The Department of Health and Human Services has the third-largest budget of all Cabinet agencies, with a fiscal year 2019 appropriation of $90.5 billion. It also contains 11 operating divisions, each of which has multiple components; the OpDivs often work autonomously and not always in tandem. Todd Simpson, the former CIO at the Food and Drug Administration, plans as HHS’ inaugural chief product officer to leverage the agency’s size into more efficiencies and increased savings as it modernizes. FedTech spoke with him about his evolving role.
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FEDTECH: Why does HHS need a chief product officer?
SIMPSON: My job is to provide platforms, shared services, vendor management and basically tier-three product development and support. The emergence of the cloud and the new technologies related to artificial intelligence and Big Data analytics, that’s all in my wheelhouse. If someone has a project that automates a report that the assistant secretary uses, and by doing so we can save 50 man-hours per month, that’s where we provide a solution.
I’ve had customers say, “Can you do something to help me understand the data about procurement?” And in fact, we’re getting ready to launch a solution. I’m trying to build this AI platform where we’re going to look at all this administrative data, for example, and be able to do Big Data analytics on it.
FEDTECH: Analyzing Big Data is common in HHS’ research agencies. How will that work for administrative data?
SIMPSON: Here’s an example: We have a general department management fund with $200 million, and about 80 percent of that goes to salaries. In the office of the CIO alone, there are 80 vacancies. The people in charge want to understand how that slippage is being used — it’s money that’s sitting on the bench that should be going to pay salaries. What we’re giving to our customers is the ability to see the linkage between the money that people are saving or hoarding, and when they’re spending it. We’re basically looking at trends that are occurring between the data. We’ve never looked at the HR data or the procurement data as a data set before.
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FEDTECH: What are some of the other projects on the table?
SIMPSON: We’re journey-mapping a pathway for license consolidation, how we can upgrade to a common infrastructure, and achieve that agencywide platform look and feel without being disruptive to our operating division friends.
At the same time, we’re trying to get better pricing. We try to set up vehicles with a lower price point to achieve economies of scale around blanket purchase agreements. This whole notion of moving people into our swim lane and leveraging a shared-services platform — it’s a crawl, walk, run kind of thing. We’re in the crawl stage right now.
FEDTECH: Where have you seen success?
SIMPSON: Where we are getting direct value right now is in contract reuse and in license reuse. When we have an opportunity to reuse a license after someone leaves a position, we do that before we buy a new one. We’ve been able to do that at HHS, in the office of the secretary. We want to expand that out to the operating divisions.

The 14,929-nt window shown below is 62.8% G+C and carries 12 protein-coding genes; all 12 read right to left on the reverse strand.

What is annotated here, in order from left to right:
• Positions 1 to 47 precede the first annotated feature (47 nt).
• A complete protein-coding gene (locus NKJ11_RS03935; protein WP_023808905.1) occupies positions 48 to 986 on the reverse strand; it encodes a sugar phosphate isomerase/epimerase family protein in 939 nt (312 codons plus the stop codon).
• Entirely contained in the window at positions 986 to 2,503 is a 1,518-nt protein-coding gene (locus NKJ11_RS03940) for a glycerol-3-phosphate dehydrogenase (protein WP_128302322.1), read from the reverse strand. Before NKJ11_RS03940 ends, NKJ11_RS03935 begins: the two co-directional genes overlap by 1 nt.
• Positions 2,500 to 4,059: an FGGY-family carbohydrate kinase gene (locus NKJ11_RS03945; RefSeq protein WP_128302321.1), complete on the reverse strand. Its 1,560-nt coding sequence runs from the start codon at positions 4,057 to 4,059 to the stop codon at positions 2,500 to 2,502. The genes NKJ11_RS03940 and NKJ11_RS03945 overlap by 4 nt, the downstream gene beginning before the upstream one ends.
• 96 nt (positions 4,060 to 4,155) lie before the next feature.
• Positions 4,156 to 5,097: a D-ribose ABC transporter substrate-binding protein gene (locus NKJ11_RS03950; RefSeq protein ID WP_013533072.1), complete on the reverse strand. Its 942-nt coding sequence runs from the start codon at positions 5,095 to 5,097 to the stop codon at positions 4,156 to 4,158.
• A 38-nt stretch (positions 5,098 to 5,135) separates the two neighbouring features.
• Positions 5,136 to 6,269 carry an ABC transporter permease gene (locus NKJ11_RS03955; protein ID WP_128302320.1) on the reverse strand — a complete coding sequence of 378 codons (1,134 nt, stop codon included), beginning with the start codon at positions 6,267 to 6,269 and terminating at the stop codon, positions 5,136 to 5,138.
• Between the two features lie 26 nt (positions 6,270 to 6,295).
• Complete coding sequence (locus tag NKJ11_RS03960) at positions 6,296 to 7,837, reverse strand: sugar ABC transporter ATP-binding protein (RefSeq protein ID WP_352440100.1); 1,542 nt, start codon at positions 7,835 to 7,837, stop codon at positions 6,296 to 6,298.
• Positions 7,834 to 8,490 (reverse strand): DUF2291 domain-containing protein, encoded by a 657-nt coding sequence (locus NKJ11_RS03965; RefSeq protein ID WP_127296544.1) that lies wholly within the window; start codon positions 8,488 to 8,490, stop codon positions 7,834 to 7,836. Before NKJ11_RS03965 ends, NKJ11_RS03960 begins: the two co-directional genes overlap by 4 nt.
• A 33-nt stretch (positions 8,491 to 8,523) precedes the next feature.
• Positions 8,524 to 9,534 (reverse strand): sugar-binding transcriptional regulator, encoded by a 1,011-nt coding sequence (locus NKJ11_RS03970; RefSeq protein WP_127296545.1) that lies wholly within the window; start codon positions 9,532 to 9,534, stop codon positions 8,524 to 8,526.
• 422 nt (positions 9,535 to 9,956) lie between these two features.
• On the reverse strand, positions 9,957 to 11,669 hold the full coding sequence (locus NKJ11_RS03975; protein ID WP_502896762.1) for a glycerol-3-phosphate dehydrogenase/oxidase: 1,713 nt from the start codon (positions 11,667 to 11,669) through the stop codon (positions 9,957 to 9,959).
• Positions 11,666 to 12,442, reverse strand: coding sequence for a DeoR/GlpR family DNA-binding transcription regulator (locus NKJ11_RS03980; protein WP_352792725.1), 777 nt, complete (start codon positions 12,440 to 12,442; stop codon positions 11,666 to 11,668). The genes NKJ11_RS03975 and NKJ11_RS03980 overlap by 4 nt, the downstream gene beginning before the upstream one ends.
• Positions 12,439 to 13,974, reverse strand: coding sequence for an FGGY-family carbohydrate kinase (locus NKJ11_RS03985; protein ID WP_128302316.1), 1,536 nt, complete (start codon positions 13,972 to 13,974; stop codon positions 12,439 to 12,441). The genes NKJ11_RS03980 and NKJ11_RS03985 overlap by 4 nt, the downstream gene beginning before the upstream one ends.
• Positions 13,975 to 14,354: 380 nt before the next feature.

Then, if we have existing contract vehicles out there, we’re loading on those, creating task orders off existing contracts instead of writing that new contract. We’re at the very beginning of this too, and we’re creating the methodology by which we can estimate what the level of effort is every time we have to move into a new contract. If we can avoid that, it’s a cost avoidance.
FEDTECH: How are the operating divisions reacting?
SIMPSON: What I’ve learned is that to become a shared-services provider, it’s a big ravine that I’m trying to jump, and I feel like Evel Knievel. Am I really going to make it over that ramp?
We’re trying to look at those use cases that make the most sense. We’re looking at a Section 508 compliance use case. Of course, we have email as a use case. In talking with Ed Simcox [CTO and acting CIO], he’s really pushing and asking, “Why aren’t we getting more out of the Microsoft contract?” We own OneDrive, for example, but we don’t have a strategy as a department pointing us toward OneDrive. We own unlimited storage in the cloud. We could literally move all of our data there if we set a strategy, a vector toward that.
I think if you’re spending money on IT, there should be alignment. It shouldn’t matter what the threshold is, or how much you’re spending.
FEDTECH: What kind of technology do you need in order to make all of this happen for the department?
SIMPSON: A lot of the technology is present, it’s out there, and that’s where this notion of brokerage comes into play. We look at the licenses, or we look at the contracts, or we look at the infrastructure.
The reality is when HHS mandated, for example, that we would all move email to the cloud, look what happened: Everybody moved their email to the cloud.
I absolutely believe that the department would achieve more success in the realm of the common operating environment and the shared-services environment if it were mandated. I also believe there would be greater savings.
But if we do that, then we really have to listen to our customers. We have to make sure that tool really has all the requirements baked into it that industry insists on. Like anything in government, it’s going to take time.